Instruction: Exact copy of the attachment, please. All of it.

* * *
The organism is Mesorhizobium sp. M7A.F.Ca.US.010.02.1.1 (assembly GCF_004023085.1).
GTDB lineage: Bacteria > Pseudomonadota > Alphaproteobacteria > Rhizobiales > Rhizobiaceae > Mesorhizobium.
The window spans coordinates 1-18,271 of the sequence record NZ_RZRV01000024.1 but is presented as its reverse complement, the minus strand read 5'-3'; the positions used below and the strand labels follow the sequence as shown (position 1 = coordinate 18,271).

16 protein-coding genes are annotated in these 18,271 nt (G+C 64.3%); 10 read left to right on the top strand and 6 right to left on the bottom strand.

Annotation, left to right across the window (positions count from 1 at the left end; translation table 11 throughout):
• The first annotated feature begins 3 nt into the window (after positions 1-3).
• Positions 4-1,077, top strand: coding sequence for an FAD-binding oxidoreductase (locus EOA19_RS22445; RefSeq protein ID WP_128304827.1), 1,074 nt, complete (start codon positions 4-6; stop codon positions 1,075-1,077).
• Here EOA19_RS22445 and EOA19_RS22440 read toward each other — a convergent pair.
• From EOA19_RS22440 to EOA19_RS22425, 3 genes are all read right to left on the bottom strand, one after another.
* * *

The organism is Mesorhizobium sp. M7A.F.Ca.US.010.02.1.1 (assembly GCF_004023085.1).
GTDB lineage: Bacteria > Pseudomonadota > Alphaproteobacteria > Rhizobiales > Rhizobiaceae > Mesorhizobium.
The window spans coordinates 1-18,271 of the sequence record NZ_RZRV01000024.1 but is presented as its reverse complement, the minus strand read 5'-3'; the positions used below and the strand labels follow the sequence as shown (position 1 = coordinate 18,271).

16 protein-coding genes are annotated in these 18,271 nt (G+C 64.3%); 10 read left to right on the top strand and 6 right to left on the bottom strand.

Annotation, left to right across the window (positions count from 1 at the left end; translation table 11 throughout):
• The first annotated feature begins 3 nt into the window (after positions 1-3).
• Positions 4-1,077, top strand: coding sequence for an FAD-binding oxidoreductase (locus EOA19_RS22445; RefSeq protein ID WP_128304827.1), 1,074 nt, complete (start codon positions 4-6; stop codon positions 1,075-1,077).
• Here EOA19_RS22445 and EOA19_RS22440 read toward each other — a convergent pair.
• From EOA19_RS22440 to EOA19_RS22425, 3 genes are all read right to left on the bottom strand, one after another.